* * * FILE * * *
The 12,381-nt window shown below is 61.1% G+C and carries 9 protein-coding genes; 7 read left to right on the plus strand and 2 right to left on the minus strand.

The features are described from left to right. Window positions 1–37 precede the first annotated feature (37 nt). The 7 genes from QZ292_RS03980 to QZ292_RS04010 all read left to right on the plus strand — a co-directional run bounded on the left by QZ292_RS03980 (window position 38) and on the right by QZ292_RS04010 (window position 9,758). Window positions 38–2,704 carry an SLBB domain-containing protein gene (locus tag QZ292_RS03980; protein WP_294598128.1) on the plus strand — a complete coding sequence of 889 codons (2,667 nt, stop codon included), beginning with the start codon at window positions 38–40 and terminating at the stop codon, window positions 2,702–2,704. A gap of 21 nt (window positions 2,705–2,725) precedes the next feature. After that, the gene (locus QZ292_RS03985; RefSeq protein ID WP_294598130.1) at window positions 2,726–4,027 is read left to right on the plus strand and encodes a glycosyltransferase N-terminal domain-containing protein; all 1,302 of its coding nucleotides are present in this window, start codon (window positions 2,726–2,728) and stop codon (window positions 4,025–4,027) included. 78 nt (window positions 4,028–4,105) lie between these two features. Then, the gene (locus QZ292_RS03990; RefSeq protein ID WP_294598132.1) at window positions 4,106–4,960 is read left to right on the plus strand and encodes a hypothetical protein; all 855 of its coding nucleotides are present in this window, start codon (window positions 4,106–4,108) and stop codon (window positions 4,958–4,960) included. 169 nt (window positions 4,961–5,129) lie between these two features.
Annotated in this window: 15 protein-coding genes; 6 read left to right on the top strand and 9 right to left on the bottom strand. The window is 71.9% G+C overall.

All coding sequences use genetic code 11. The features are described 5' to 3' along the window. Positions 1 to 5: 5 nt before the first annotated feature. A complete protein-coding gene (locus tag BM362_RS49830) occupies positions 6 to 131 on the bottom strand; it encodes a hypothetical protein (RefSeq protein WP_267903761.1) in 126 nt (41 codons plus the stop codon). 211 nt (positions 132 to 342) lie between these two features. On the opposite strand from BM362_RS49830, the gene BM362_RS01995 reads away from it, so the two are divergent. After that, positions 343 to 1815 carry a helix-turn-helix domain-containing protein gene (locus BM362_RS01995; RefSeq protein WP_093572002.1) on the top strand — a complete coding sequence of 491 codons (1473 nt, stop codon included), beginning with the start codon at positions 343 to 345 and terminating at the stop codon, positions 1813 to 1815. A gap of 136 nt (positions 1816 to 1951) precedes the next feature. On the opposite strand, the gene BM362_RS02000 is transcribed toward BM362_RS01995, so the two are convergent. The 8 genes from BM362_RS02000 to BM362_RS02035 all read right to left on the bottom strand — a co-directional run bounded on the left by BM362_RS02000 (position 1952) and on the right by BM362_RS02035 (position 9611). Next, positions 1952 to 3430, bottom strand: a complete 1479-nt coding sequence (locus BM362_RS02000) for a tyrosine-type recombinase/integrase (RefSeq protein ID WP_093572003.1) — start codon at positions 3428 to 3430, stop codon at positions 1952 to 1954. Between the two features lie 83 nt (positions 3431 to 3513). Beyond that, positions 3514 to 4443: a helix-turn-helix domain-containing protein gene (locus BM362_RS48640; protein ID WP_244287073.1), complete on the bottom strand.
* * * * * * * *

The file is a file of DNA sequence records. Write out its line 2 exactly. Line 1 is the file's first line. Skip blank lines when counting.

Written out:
The features are described from left to right. Window positions 1–37 precede the first annotated feature (37 nt). The 7 genes from QZ292_RS03980 to QZ292_RS04010 all read left to right on the plus strand — a co-directional run bounded on the left by QZ292_RS03980 (window position 38) and on the right by QZ292_RS04010 (window position 9,758). Window positions 38–2,704 carry an SLBB domain-containing protein gene (locus tag QZ292_RS03980; protein WP_294598128.1) on the plus strand — a complete coding sequence of 889 codons (2,667 nt, stop codon included), beginning with the start codon at window positions 38–40 and terminating at the stop codon, window positions 2,702–2,704. A gap of 21 nt (window positions 2,705–2,725) precedes the next feature. After that, the gene (locus QZ292_RS03985; RefSeq protein ID WP_294598130.1) at window positions 2,726–4,027 is read left to right on the plus strand and encodes a glycosyltransferase N-terminal domain-containing protein; all 1,302 of its coding nucleotides are present in this window, start codon (window positions 2,726–2,728) and stop codon (window positions 4,025–4,027) included. 78 nt (window positions 4,028–4,105) lie between these two features. Then, the gene (locus QZ292_RS03990; RefSeq protein ID WP_294598132.1) at window positions 4,106–4,960 is read left to right on the plus strand and encodes a hypothetical protein; all 855 of its coding nucleotides are present in this window, start codon (window positions 4,106–4,108) and stop codon (window positions 4,958–4,960) included. 169 nt (window positions 4,961–5,129) lie between these two features.